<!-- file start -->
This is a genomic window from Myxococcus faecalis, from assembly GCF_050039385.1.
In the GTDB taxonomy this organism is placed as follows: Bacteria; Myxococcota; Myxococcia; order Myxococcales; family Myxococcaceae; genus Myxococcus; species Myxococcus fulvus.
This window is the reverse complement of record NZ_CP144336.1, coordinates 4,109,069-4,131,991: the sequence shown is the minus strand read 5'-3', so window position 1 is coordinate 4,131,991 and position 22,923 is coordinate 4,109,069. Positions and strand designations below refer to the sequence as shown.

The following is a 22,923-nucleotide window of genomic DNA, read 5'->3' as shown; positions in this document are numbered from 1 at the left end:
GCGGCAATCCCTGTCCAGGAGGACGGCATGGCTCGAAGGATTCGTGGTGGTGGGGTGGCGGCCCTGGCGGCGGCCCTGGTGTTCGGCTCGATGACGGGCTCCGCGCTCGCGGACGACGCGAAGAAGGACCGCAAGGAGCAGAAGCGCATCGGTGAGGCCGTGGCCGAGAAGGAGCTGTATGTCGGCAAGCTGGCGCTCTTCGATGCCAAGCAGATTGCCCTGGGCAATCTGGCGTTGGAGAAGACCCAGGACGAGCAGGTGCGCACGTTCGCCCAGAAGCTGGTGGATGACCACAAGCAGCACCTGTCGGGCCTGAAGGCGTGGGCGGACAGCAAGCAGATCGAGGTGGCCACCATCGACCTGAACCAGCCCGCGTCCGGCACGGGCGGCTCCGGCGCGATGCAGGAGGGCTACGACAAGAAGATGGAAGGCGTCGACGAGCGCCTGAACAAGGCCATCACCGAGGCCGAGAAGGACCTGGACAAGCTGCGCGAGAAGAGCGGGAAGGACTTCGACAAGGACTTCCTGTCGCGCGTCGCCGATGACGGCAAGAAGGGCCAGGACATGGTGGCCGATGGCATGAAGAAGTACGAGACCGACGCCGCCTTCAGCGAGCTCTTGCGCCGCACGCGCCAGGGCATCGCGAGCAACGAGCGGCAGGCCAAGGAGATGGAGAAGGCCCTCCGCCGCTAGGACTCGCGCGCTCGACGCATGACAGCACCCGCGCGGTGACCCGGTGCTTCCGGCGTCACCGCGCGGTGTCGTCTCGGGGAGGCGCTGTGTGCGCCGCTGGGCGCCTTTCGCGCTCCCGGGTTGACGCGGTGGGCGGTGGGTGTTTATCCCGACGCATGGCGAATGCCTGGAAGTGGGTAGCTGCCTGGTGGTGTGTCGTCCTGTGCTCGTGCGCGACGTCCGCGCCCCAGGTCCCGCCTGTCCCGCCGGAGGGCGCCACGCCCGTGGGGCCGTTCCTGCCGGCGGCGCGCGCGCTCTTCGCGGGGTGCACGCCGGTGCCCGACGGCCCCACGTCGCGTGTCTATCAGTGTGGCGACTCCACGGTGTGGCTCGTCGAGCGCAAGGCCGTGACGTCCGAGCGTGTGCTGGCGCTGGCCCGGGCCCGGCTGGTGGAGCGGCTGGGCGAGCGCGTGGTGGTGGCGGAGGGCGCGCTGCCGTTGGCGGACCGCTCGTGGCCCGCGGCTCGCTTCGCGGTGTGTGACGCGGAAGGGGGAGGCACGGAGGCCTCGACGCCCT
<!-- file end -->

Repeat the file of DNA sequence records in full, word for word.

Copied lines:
This is a genomic window from Myxococcus faecalis, from assembly GCF_050039385.1.
In the GTDB taxonomy this organism is placed as follows: Bacteria; Myxococcota; Myxococcia; order Myxococcales; family Myxococcaceae; genus Myxococcus; species Myxococcus fulvus.
This window is the reverse complement of record NZ_CP144336.1, coordinates 4,109,069-4,131,991: the sequence shown is the minus strand read 5'-3', so window position 1 is coordinate 4,131,991 and position 22,923 is coordinate 4,109,069. Positions and strand designations below refer to the sequence as shown.

The following is a 22,923-nucleotide window of genomic DNA, read 5'->3' as shown; positions in this document are numbered from 1 at the left end:
GCGGCAATCCCTGTCCAGGAGGACGGCATGGCTCGAAGGATTCGTGGTGGTGGGGTGGCGGCCCTGGCGGCGGCCCTGGTGTTCGGCTCGATGACGGGCTCCGCGCTCGCGGACGACGCGAAGAAGGACCGCAAGGAGCAGAAGCGCATCGGTGAGGCCGTGGCCGAGAAGGAGCTGTATGTCGGCAAGCTGGCGCTCTTCGATGCCAAGCAGATTGCCCTGGGCAATCTGGCGTTGGAGAAGACCCAGGACGAGCAGGTGCGCACGTTCGCCCAGAAGCTGGTGGATGACCACAAGCAGCACCTGTCGGGCCTGAAGGCGTGGGCGGACAGCAAGCAGATCGAGGTGGCCACCATCGACCTGAACCAGCCCGCGTCCGGCACGGGCGGCTCCGGCGCGATGCAGGAGGGCTACGACAAGAAGATGGAAGGCGTCGACGAGCGCCTGAACAAGGCCATCACCGAGGCCGAGAAGGACCTGGACAAGCTGCGCGAGAAGAGCGGGAAGGACTTCGACAAGGACTTCCTGTCGCGCGTCGCCGATGACGGCAAGAAGGGCCAGGACATGGTGGCCGATGGCATGAAGAAGTACGAGACCGACGCCGCCTTCAGCGAGCTCTTGCGCCGCACGCGCCAGGGCATCGCGAGCAACGAGCGGCAGGCCAAGGAGATGGAGAAGGCCCTCCGCCGCTAGGACTCGCGCGCTCGACGCATGACAGCACCCGCGCGGTGACCCGGTGCTTCCGGCGTCACCGCGCGGTGTCGTCTCGGGGAGGCGCTGTGTGCGCCGCTGGGCGCCTTTCGCGCTCCCGGGTTGACGCGGTGGGCGGTGGGTGTTTATCCCGACGCATGGCGAATGCCTGGAAGTGGGTAGCTGCCTGGTGGTGTGTCGTCCTGTGCTCGTGCGCGACGTCCGCGCCCCAGGTCCCGCCTGTCCCGCCGGAGGGCGCCACGCCCGTGGGGCCGTTCCTGCCGGCGGCGCGCGCGCTCTTCGCGGGGTGCACGCCGGTGCCCGACGGCCCCACGTCGCGTGTCTATCAGTGTGGCGACTCCACGGTGTGGCTCGTCGAGCGCAAGGCCGTGACGTCCGAGCGTGTGCTGGCGCTGGCCCGGGCCCGGCTGGTGGAGCGGCTGGGCGAGCGCGTGGTGGTGGCGGAGGGCGCGCTGCCGTTGGCGGACCGCTCGTGGCCCGCGGCTCGCTTCGCGGTGTGTGACGCGGAAGGGGGAGGCACGGAGGCCTCGACGCCCT